From Roger Ebert’s Great Movies list, a remake of Julien Duvivier’s 1947 film Panique, Patrice Leconte’s version spends much more time with Hire (Michel Blanc), a reclusive tailor who becomes the object of derision from his neighbors, particularly the local school children. Perhaps understandably, Hire desires no contact with others, but becomes obsessed with a young woman named Alice (Sandrine Bonnaire) whom he can easily watch from his apartment across the way. Meanwhile, a police inspector (André Wilms) believes Hire is the killer of a young local woman. As I watched the film, my preconceptions and predictions about where the film was going were assaulted in the best of ways. A tremendous film, and a great double feature with Panique.



The Female Animal (1958) Harry Keller (Kino Lorber Blu-ray)


Previously discussed here as part of the Kino Lorber box set Film Noir: The Dark Side of Cinema II



Exotica (1994) Atom Egoyan (Criterion Channel)


Exotica is one of those fascinating mosaic movies like Short Cuts (1993) or Magnolia (1999) where we meet characters who seemingly have no connection to each other, until they do. In fact, in his review, Roger Ebert says that “By the end, it is revealed that these people are so tightly wound up together that if you took one away, their world would collapse.” Most of the film takes place at a “gentleman’s club” where these characters all converge. It would be pointless to go into the details of each character, why they’re here and what they really want, but the structure and performances are fascinating. This is only the second Atom Egoyan film I’ve seen after Remember (2015). Perhaps I will see more.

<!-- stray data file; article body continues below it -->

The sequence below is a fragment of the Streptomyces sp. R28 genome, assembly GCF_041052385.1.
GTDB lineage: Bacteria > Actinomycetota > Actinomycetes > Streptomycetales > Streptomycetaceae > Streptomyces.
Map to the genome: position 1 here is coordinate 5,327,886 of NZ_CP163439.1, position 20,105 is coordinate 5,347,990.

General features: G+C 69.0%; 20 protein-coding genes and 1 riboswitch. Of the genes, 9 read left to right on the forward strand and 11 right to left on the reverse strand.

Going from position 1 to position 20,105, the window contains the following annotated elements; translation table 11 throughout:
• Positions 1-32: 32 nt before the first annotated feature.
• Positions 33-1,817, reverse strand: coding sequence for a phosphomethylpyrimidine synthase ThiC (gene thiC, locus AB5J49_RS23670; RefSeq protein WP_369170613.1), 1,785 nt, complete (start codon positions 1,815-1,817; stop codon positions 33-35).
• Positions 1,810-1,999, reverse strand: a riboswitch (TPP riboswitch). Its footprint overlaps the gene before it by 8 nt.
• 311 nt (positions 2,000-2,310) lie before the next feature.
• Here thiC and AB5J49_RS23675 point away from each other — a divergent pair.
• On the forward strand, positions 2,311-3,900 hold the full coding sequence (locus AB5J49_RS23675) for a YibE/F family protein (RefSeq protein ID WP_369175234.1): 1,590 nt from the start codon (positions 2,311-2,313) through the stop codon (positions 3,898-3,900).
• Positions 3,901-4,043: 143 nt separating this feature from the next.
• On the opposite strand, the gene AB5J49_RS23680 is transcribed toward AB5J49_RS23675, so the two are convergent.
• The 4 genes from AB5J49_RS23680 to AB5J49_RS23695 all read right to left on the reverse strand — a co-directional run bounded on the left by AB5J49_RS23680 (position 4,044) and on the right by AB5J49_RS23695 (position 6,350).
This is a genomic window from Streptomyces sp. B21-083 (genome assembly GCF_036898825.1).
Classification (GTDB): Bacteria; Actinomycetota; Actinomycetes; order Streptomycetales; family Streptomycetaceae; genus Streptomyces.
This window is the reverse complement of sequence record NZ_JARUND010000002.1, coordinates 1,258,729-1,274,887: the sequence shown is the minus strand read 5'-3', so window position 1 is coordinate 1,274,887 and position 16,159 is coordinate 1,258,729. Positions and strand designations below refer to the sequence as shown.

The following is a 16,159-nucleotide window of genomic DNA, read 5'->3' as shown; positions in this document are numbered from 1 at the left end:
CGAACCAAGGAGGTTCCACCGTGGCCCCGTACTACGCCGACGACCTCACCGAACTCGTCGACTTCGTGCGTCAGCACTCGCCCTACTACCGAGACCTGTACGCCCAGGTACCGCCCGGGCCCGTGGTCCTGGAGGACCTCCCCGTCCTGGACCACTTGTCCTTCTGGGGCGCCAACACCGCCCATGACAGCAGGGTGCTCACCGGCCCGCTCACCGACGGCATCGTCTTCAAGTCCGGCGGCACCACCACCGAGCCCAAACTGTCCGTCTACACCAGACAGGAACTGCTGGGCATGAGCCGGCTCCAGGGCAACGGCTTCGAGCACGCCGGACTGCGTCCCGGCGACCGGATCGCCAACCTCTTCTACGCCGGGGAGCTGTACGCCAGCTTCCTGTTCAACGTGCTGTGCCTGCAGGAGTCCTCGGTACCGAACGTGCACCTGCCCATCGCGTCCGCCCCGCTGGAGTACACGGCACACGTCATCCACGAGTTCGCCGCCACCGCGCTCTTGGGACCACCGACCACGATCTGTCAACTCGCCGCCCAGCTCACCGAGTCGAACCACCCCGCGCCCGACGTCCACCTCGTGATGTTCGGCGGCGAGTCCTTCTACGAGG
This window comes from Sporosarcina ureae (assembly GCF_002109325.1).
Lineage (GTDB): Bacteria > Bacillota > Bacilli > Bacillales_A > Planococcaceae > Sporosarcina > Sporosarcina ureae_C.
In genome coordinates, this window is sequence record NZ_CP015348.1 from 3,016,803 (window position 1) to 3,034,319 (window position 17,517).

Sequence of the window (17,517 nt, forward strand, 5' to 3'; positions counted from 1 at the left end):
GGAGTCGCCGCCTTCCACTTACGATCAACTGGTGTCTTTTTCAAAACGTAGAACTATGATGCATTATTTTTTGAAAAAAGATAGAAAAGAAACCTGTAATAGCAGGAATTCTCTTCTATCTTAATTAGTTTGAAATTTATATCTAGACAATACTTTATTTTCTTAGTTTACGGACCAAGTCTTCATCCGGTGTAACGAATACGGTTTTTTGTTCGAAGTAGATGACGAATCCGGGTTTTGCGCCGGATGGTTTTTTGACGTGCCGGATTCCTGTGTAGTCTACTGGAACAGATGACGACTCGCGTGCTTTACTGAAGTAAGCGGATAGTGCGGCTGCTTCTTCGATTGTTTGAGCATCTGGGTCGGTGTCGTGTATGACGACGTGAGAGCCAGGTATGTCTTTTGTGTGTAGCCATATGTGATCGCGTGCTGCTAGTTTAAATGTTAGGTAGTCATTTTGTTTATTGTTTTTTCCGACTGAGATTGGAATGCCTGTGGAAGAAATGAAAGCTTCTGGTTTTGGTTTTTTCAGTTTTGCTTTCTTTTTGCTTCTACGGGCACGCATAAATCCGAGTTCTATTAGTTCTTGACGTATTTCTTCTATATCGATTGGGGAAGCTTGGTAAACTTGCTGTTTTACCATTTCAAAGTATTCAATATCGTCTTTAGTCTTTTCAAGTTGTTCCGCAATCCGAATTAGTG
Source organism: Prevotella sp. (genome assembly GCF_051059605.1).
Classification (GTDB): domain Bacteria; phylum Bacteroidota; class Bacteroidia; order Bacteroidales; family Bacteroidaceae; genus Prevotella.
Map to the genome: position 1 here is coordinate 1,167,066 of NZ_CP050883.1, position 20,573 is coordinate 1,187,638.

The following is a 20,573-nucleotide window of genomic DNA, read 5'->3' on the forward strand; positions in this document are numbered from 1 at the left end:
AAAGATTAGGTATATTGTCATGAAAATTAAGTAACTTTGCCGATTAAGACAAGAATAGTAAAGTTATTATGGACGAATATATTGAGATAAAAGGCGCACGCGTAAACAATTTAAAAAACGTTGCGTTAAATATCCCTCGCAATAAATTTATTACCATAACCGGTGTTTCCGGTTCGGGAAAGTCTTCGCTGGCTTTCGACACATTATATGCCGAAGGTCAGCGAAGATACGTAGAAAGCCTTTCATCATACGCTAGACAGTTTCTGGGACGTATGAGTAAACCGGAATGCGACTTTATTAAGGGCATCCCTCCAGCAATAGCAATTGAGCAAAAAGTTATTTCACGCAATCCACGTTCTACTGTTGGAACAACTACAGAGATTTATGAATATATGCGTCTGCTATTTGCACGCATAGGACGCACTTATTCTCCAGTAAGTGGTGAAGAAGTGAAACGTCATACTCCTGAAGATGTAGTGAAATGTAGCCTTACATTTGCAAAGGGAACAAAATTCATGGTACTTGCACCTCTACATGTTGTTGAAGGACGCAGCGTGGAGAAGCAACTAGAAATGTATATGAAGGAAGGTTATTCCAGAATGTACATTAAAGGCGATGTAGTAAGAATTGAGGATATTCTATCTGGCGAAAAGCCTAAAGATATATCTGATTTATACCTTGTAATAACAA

The Ear (1970) Karel Kachyňa (Criterion Channel)


The Ear is a Czechoslovakian film that was suppressed as soon as it was completed, never seeing the light of day on a large scale until 20 years after its completion. Once you see it, you'll understand why. A high-ranking Communist official named Ludvík (Radoslav Brzobohatý) and his wife Anna (Jiřina Bohdalová) return home after a party to find their power and telephone are out. But their neighbors’ lights are on. A bit tipsy from the party, Anna is ready for a little husband-and-wife activity, but Ludvík suspects they’re under surveillance. The Ear is a marvelous political paranoia noir with just enough comedic moments that make the film even more frightening. If you have the Criterion Channel, you shouldn’t miss this one. It’s also available on Blu-ray and DVD (separately) from Second Run.


That's the first half of my April. Please let me know what you watched!